(Sir Hayden Phillips) You are raising a subject which has exercised the NAO and this Committee and myself and my predecessors over many years. In the old days—it has stopped now—we used to get means information at magistrates' courts for the purposes of legal aid payment. This was a system which was incredibly bureaucratic, often wrong and the accounting mechanisms were no good. We have changed that now. People are entitled when charged with a criminal offence to legal aid in their defence and we would be in difficulty with the Human Rights Act if we did not grant it. That is what happens. The information which is available now to a court about a person's means and ability to pay depends entirely on the court's enquiries of that person rather than them filling up any form about legal aid. We can come on to the issue possibly about whether there should be a more systematic way of finding out the financial position of a defendant, but I am afraid that is the position as it is now.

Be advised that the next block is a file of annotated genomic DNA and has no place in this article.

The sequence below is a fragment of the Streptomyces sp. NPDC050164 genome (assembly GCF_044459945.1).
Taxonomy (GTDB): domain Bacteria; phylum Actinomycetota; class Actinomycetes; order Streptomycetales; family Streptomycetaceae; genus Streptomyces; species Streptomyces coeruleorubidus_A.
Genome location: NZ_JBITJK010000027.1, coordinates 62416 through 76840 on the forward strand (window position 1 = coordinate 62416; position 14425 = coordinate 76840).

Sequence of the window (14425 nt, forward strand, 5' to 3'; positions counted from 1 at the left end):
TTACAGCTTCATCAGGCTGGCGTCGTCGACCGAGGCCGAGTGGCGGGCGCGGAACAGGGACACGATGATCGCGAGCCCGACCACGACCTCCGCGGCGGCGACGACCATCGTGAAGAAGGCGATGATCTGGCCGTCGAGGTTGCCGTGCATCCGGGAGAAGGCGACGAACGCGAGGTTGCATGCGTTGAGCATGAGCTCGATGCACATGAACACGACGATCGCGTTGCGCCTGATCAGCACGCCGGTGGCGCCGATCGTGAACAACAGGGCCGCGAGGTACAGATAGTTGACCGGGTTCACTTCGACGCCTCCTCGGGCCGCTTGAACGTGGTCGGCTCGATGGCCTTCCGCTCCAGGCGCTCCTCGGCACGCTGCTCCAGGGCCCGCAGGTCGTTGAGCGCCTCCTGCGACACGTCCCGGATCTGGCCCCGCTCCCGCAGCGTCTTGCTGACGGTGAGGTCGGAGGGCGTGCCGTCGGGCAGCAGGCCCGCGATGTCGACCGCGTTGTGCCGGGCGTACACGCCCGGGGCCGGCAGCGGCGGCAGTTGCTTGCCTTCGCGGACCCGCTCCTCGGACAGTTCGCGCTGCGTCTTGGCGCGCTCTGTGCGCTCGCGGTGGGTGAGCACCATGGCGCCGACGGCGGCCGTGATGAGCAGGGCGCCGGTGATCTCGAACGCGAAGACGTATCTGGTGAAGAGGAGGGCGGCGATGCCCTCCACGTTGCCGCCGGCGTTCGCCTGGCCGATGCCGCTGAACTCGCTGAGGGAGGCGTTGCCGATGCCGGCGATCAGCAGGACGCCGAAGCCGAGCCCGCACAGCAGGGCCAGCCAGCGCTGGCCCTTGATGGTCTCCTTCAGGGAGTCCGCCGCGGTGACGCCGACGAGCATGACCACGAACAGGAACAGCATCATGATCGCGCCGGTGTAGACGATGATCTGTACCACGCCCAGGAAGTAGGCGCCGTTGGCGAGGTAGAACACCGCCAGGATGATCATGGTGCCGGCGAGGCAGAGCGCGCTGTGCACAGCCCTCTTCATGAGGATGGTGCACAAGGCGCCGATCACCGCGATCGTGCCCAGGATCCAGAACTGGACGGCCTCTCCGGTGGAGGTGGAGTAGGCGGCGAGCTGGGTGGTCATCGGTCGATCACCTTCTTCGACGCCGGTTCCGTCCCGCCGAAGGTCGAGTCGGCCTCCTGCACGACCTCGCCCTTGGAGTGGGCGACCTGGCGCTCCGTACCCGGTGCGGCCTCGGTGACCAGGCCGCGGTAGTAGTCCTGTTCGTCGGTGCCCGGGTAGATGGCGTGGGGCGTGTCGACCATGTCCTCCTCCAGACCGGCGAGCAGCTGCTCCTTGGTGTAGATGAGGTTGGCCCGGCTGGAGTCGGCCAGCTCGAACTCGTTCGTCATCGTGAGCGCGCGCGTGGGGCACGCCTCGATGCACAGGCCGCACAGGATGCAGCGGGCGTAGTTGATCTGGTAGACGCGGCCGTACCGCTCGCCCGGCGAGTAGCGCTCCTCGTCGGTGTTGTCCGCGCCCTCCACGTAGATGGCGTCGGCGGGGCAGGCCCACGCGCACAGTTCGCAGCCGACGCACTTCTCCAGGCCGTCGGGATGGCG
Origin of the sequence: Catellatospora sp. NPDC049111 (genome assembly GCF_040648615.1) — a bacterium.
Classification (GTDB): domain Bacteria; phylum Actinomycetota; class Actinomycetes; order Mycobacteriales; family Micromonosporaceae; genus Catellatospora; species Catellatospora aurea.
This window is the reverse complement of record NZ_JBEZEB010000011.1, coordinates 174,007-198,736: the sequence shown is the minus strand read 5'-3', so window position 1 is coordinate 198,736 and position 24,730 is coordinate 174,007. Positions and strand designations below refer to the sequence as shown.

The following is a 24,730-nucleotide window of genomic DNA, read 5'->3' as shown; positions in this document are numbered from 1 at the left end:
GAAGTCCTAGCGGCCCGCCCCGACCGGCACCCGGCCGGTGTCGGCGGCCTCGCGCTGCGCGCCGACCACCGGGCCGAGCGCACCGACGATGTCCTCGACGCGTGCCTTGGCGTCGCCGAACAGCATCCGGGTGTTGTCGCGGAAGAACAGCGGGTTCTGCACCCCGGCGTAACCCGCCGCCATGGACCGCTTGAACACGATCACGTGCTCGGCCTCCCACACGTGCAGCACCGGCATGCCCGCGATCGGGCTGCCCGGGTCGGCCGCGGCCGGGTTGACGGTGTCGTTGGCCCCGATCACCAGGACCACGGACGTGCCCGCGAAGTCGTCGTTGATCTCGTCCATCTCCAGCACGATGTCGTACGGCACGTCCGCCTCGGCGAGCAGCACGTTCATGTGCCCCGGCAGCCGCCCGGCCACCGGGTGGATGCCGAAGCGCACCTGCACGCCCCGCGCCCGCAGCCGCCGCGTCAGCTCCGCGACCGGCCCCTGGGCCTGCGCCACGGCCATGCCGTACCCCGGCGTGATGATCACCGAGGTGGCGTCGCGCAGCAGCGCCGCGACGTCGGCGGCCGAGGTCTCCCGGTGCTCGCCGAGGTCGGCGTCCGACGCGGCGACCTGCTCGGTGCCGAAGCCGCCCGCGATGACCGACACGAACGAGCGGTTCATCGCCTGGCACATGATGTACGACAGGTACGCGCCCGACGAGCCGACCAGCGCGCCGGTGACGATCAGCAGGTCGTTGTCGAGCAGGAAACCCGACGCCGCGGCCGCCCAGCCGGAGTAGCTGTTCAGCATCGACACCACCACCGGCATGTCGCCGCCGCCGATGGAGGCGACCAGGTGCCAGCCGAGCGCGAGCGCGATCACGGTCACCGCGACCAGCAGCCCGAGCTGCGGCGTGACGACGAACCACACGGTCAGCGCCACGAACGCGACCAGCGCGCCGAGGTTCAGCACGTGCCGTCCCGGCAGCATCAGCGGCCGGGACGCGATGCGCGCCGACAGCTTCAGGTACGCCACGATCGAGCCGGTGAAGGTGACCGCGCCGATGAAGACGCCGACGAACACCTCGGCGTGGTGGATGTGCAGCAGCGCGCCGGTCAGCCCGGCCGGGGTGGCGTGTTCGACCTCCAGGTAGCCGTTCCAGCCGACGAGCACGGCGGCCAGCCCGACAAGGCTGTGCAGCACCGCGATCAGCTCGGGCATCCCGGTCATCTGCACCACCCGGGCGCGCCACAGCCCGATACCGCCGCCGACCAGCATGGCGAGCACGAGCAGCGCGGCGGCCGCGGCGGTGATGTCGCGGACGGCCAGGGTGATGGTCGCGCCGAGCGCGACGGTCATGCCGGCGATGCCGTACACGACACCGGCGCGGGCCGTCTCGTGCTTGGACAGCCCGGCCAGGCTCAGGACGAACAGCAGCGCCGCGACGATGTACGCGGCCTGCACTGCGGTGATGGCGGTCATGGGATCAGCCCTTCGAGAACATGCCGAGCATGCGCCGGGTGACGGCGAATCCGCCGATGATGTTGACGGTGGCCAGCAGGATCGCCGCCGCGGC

Jon Trickett: It does seem to me that it causes great offence when a victim, in this case a widow, discovers that not only was the fine not paid, that the court had imposed a fine which could not be levied because it was a foreign national living abroad, but that the man had received free legal aid and advice and the data which he gave to the court to get legal aid and advice was not then used in some way to try to ensure that the fine was paid. That is the point I was trying to make.

Mr Williams